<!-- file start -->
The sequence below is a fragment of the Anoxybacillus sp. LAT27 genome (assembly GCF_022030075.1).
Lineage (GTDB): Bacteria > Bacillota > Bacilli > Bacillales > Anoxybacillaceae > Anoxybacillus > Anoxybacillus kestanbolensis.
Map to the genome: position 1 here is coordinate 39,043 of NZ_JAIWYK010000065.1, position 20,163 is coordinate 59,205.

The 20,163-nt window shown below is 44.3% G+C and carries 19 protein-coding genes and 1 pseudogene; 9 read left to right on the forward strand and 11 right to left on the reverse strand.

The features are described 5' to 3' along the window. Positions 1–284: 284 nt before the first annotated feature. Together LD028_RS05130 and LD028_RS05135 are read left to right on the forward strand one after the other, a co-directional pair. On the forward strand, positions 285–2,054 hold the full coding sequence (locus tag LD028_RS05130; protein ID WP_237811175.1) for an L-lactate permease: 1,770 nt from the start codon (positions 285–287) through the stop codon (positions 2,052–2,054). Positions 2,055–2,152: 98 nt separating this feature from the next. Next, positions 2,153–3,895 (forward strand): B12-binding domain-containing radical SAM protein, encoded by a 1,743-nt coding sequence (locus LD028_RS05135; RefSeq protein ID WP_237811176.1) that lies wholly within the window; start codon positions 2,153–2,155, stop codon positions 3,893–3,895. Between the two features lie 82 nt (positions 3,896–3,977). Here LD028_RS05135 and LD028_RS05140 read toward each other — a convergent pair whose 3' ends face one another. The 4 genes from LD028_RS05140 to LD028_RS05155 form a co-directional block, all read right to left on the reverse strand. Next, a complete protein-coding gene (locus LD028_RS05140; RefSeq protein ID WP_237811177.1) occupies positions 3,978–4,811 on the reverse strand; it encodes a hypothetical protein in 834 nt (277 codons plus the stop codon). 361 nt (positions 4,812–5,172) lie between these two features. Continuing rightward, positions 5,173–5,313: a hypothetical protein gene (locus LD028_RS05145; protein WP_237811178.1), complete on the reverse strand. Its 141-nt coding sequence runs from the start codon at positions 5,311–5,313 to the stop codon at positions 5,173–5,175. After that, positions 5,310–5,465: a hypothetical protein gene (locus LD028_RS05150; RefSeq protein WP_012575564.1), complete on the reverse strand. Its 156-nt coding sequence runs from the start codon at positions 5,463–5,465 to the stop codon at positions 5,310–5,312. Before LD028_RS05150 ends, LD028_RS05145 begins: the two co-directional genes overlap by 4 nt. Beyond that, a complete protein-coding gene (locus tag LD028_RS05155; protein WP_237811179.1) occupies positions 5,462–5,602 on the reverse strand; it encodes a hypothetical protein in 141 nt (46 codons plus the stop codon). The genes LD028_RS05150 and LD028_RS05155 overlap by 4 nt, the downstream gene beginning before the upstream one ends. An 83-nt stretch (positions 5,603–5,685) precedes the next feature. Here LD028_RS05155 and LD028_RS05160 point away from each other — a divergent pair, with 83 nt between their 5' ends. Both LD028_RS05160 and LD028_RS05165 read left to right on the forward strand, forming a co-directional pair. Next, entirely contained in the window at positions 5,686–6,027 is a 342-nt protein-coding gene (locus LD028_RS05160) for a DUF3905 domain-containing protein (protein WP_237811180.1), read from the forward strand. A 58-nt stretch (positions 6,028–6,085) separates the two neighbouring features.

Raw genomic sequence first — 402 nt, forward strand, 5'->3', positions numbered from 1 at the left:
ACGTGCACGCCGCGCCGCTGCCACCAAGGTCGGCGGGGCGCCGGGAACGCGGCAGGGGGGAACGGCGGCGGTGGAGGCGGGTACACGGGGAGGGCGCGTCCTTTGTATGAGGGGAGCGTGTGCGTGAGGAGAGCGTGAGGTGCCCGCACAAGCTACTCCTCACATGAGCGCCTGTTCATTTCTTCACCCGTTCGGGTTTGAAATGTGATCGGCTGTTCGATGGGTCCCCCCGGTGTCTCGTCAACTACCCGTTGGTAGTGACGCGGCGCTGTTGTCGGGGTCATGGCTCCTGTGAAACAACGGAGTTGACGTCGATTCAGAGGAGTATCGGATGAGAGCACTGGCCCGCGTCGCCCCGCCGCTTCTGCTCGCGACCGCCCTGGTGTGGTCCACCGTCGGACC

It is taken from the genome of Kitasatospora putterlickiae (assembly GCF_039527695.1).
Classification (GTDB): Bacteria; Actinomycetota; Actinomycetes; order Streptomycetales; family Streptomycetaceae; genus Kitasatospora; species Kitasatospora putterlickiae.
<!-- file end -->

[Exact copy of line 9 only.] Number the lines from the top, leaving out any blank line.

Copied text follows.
Classification (GTDB): Bacteria; Actinomycetota; Actinomycetes; order Streptomycetales; family Streptomycetaceae; genus Kitasatospora; species Kitasatospora putterlickiae.